Even in those early weeks, some 20 million viewers were tuning in to watch the collection of twentysomethings fumble their way through life in New York City, making it the second-rated new comedy. "It's pretty amazing, I mean I think we're all really sort of taken aback by it because to us, down here, it just seems we're all just sort of a theater group," LeBlanc told Katie Couric during a 1994 Today interview. "We're a really tight ensemble, we get along really well. It's just a real productive environment and a great time."
Perhaps it was prescient knowledge of what was to come. Or, more likely, a director's desire to have the cast of a show based on friendship truly jell, but the costars felt obligated to live up to their sitcom's premise.
"I think it was unspoken but we instinctively felt like we need to be friends, we need to get along, we need to connect," Kudrow recalled on NBC's Must See TV: An All-Star Tribute to James Burrows in 2016. So the famed director nudged them in the right direction: "We started playing poker and Jimmy gave us his room so we could have a bigger hangout room for us."
Soon, the girls were getting together for lunch "every single day," Cox recalled on the special, "and we ate the same food—a Jennifer salad." (For inquiring minds, that would be a Cobb, but with turkey bacon and garbanzo beans.) Noted Aniston, "We fell in love with each other and wanted to hang out."
Which made breaking up extremely hard to do. While Kudrow has copped to feeling a pang of wistfulness when she's had to say goodbye to other roles, "With Friends, I actually cried," she said. And it wasn't just the absence of that $1 million-per-episode paycheck. Even before the last season she was fretting about its potential demise. "When I really thought we might not come back, I remember driving home and I burst into tears thinking, 'Oh, I'm going to miss Phoebe, and Monica and Rachel and Joey and Chandler,'" she shared at the Vulture event. "I miss those people. I really do. They were fun."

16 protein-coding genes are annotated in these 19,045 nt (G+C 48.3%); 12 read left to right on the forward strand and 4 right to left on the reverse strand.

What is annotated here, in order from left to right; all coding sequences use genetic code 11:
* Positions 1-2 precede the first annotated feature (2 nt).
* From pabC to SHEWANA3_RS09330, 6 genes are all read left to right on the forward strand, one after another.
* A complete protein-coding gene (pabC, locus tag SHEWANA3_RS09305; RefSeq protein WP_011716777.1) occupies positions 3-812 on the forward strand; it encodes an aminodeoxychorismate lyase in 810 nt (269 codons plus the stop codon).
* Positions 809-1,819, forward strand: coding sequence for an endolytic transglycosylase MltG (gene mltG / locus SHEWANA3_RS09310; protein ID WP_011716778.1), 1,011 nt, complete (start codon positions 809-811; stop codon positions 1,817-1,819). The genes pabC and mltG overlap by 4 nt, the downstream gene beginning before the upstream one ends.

Both she and Perry have gone on-record saying that just maaaaaybe they should have eked out a few more seasons. "I find myself sort of reminiscing about about how much fun the show was, and the hours that we worked. You know, you can see how much we laughed and everything," Perry revealed during a joint appearance with Kudrow on CNN's Piers Morgan Tonight, adding that when asked to reminisce by The Hollywood Reporter, "I found myself saying, 'If I had a time machine, I would like to go back to 2004 and not have stopped."
Kudrow may have signed up for that particular ride. "If it were up to us, like, individually, oh, I would keep going," she said. "There would have come a time anyway when someone would have said, 'We've had enough.' But why not have fun until they do?"
Which is a large driver in deciding to sign on for more good times. It's something fans have been clamoring for pretty much since the day the finale aired in 2004—a request that only grew more fervent now that Hollywood has turned reviving old hits into its favorite pastime.
Apparently it was a topic of conversation at their early October gathering. "We all happened to have a window of time so we all got together," Aniston revealed during an interview on The Howard Stern Show. "We laughed so hard." And amid the telling of inside jokes and catching up on each other's lives, they reminisced a bit about the way things were: "We all miss it every day."